It’s an unfortunate rarity these days to see people in powerful positions admit their mistakes, apologize, and reverse course. But that’s what Douglas Elmendorf, the dean of Harvard’s Kennedy School, did on Thursday when he acknowledged that he had erred in denying a fellowship at the school to Kenneth Roth, the former longtime head of Human Rights Watch. And for that, Elmendorf deserves credit.
The dean’s rejection of Roth received a great deal of criticism, including from this page, after The Nation reported that Elmendorf’s decision was based on his belief that Roth had an anti-Israel bias. As this editorial board argued last week, Elmendorf’s move to deny a well-known and widely respected human rights advocate a fellowship on those grounds sent a chilling message, suggesting there were limits on academic freedom and free speech at Harvard. Specifically, it raised concerns that academics could face professional consequences for criticizing Israel’s actions too harshly.
“I now believe that I made an error in my decision not to appoint [Roth] as a Fellow at our Carr Center for Human Rights,” Elmendorf said in a public statement. “I am sorry that the decision inadvertently cast doubt on the mission of the School and our commitment to open debate in ways I had not intended and do not believe to be true.” He added that he decided to correct his mistake by making amends and offering Roth a fellowship at the Kennedy School.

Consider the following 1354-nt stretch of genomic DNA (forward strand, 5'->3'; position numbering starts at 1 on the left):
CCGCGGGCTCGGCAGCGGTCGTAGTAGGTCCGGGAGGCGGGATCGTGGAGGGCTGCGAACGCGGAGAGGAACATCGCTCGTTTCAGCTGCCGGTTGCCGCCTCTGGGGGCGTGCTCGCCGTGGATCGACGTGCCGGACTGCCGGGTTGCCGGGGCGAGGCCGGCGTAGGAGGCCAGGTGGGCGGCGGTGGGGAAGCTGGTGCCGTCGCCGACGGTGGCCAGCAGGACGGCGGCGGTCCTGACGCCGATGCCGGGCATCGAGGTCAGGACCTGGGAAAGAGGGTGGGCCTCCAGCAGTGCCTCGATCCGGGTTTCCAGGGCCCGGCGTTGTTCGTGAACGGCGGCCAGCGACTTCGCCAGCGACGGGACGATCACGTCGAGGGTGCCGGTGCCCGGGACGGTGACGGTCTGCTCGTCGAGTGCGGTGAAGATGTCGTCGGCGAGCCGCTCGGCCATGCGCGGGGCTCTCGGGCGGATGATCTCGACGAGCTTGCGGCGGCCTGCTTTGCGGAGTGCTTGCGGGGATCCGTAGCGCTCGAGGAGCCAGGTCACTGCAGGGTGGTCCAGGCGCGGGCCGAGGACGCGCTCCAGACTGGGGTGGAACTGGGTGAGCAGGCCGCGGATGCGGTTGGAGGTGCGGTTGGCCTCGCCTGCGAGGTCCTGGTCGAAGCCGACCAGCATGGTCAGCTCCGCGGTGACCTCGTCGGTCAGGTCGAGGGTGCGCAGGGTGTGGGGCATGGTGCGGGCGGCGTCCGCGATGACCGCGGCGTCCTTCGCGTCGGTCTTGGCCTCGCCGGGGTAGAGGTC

In a statement posted on Twitter, Roth indicated that he plans to take the dean up on his offer, saying that he looks forward to spending time at the school. That’s welcome news, and Roth should continue to bring attention to issues like academic freedom, Israel and its treatment of Palestinians, and human rights more broadly. Of course, academic freedom runs both ways, and human rights groups are not above criticism. The Roth brouhaha has brought to the surface real concerns about such groups’ practices — such as when Human Rights Watch accepted a donation from a Saudi businessman on the condition that the money couldn’t be used to advocate for LGBTQ rights — and Roth should use his time at the Kennedy School to engage with his critics in good faith.
As for what Harvard should do next, Elmendorf announced that the Kennedy School will revamp its process for appointing fellows. The current process is relatively unstructured and without much transparency, if any at all. In his statement, the dean suggested that he will ask a committee to develop a “faculty-driven process” for fellowship appointments. That’s a good step.
But the about-face at Harvard leaves some questions still unanswered. As Roth told The New York Times, “Dean Elmendorf has said he made this decision because of people who ‘mattered’ to him at the university,” but, “he still refuses to say who those people who mattered to him were.” Indeed, it would have been better for Elmendorf to make a fuller explanation as he shifted course in order to truly put the matter to rest, and he should still open himself up to legitimate questions. But he ultimately made the right choice and showed a refreshing openness to criticism and willingness to change course. And if the whole imbroglio leads to a more transparent hiring process, Harvard will come out the stronger for this episode.
Editorials represent the views of the Boston Globe Editorial Board. Follow us on Twitter at @GlobeOpinion.